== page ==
• Nails: Biotin assists in the production of keratin, which is the main protein in the nails and is helpful in strengthening brittle fingernails. One uncontrolled study reported a 67% to 91% improvement in the condition of nails. A separate six-month trial found that a daily intake of 25mg resulted in a 25% increase in nail thickness. Every person involved in the study reported improvements, while half also reported less nail splitting. It has also effective at treating hoof abnormalities in animals. However, many of the clinical trials to date lack quality and larger, placebo-controlled studies are required.
  • Multiple Sclerosis (MS): High doses of biotin may be beneficial in the treatment of progressive MS due to its role in the production of cellular energy and boosting nerve function. Although the causes of MS are not yet fully understood, it is thought to occur when there is a mismatch between increased energy demand and decreased energy production because of damage to the mitochondria in cells. This means cells can’t function properly. A year-long, placebo-controlled study involving 154 patients with secondary or primary progressive MS found that a daily intake of 300mg of biotin clinically improved symptoms in 91% of patients. Further research is ongoing.
  • Diabetes: Low levels of biotin can impair glucose utilisation and increasing biotin intake may help to reduce nerve pain in diabetics. One trial found that a daily intake of 9mg for two months dramatically reduced fasting glucose levels. A combination of biotin and chromium has also been shown to lower blood sugar levels in people with poorly-controlled diabetes.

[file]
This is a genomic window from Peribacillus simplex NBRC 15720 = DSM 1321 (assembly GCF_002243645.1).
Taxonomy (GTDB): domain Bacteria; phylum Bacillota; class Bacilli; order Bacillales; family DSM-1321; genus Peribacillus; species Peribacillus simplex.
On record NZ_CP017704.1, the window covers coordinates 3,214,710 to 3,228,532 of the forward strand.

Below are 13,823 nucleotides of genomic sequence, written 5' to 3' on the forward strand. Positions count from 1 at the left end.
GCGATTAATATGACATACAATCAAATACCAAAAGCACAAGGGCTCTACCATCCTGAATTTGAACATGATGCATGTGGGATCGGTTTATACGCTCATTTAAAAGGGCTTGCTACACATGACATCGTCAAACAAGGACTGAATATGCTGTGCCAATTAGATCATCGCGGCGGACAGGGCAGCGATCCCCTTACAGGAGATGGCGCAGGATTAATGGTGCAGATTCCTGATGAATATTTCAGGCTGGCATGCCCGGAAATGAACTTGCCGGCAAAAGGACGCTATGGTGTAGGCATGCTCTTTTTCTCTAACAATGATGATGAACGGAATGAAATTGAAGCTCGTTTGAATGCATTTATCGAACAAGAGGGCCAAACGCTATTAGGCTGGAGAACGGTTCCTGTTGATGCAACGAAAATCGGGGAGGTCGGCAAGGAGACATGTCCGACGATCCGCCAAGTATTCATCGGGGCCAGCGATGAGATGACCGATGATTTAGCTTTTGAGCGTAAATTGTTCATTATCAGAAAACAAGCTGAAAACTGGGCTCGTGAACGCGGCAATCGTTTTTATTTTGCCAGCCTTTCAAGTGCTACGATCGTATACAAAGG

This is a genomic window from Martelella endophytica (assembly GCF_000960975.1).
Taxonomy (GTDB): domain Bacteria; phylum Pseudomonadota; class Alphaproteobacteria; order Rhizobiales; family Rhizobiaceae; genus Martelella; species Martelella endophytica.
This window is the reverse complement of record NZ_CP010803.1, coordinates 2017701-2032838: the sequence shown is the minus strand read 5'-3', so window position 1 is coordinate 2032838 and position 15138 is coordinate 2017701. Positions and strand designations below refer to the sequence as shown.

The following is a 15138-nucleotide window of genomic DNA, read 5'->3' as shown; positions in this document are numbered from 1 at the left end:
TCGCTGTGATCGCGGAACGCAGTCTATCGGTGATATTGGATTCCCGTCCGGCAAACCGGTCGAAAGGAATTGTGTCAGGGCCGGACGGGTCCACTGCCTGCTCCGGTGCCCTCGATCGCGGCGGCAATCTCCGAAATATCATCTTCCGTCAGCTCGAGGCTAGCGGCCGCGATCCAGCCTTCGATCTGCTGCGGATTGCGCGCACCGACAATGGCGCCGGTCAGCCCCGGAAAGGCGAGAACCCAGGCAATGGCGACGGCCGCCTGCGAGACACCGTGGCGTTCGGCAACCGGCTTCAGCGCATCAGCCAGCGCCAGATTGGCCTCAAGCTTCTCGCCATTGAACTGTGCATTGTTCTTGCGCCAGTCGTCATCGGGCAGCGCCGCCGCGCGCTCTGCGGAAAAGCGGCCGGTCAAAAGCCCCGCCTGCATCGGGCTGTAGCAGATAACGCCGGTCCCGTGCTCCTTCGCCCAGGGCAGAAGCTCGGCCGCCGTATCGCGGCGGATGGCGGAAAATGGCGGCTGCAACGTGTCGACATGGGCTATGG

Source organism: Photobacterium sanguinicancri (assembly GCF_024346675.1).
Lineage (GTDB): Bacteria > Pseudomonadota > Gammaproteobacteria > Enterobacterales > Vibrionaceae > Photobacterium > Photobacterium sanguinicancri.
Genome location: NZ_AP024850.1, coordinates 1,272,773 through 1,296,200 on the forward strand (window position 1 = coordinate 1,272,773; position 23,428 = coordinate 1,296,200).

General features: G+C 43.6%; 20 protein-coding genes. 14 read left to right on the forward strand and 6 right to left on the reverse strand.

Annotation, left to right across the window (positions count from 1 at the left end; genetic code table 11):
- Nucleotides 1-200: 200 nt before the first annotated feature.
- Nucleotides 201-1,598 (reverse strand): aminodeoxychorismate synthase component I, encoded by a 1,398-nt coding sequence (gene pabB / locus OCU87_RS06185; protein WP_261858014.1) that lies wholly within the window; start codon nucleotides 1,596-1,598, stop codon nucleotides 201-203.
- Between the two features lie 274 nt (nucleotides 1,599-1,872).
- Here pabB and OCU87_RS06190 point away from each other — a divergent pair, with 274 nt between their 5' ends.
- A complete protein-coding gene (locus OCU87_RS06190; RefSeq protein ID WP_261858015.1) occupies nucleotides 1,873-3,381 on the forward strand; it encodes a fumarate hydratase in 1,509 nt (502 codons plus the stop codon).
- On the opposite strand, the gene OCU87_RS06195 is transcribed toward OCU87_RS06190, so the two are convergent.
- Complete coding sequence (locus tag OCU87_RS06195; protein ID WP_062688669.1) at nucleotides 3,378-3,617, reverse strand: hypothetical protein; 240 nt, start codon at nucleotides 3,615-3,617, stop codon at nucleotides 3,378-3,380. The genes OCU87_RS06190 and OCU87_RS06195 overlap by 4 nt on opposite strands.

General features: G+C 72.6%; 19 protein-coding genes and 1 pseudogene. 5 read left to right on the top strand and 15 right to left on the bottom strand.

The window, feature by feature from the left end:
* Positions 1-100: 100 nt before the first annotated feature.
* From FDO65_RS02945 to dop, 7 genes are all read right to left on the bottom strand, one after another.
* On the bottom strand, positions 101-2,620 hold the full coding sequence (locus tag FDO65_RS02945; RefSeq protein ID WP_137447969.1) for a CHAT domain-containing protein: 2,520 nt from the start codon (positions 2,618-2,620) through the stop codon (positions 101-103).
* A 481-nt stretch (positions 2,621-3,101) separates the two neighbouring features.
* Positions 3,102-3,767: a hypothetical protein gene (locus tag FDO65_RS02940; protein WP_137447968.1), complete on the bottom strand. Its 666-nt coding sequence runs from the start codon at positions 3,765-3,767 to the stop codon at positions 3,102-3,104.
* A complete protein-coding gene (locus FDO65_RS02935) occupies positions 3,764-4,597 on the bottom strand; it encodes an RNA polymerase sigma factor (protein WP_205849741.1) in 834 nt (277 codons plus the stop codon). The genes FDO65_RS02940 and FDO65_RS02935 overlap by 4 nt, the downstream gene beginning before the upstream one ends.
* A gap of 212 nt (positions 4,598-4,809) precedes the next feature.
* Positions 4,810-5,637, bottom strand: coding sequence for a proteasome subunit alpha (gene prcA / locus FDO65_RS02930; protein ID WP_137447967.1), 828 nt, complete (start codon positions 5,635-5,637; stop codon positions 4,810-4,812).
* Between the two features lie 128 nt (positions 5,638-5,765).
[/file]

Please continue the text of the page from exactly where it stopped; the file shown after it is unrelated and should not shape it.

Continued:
Sources of Biotin

While the body is unable to make biotin, certain bacteria that colonise in the small and large intestine have the ability to synthesise it. Most people will consume sufficient amounts of biotin through their diet, particularly by eating biotin-rich foods such as egg yolk, liver, and whole grain cereals. Biotin supplements can safeguard against deficiency. These are available as single ingredient supplements or as part of a vitamin B complex supplement or multivitamin.

How Much Do I Need?

The ideal biotin intake depends on the consumer’s health, age, and lifestyle. While the Department of Health has not set a recommended daily allowance (RDA), it has established that intakes between 10mcg and 20mcg are both safe and adequate for most adults, while several clinical trials have shown that an intake as high as 25mg can be beneficial in the treatment of brittle nails. This vitamin is water soluble, which means that the body can’t build a store of it, and so it needs to be consumed daily.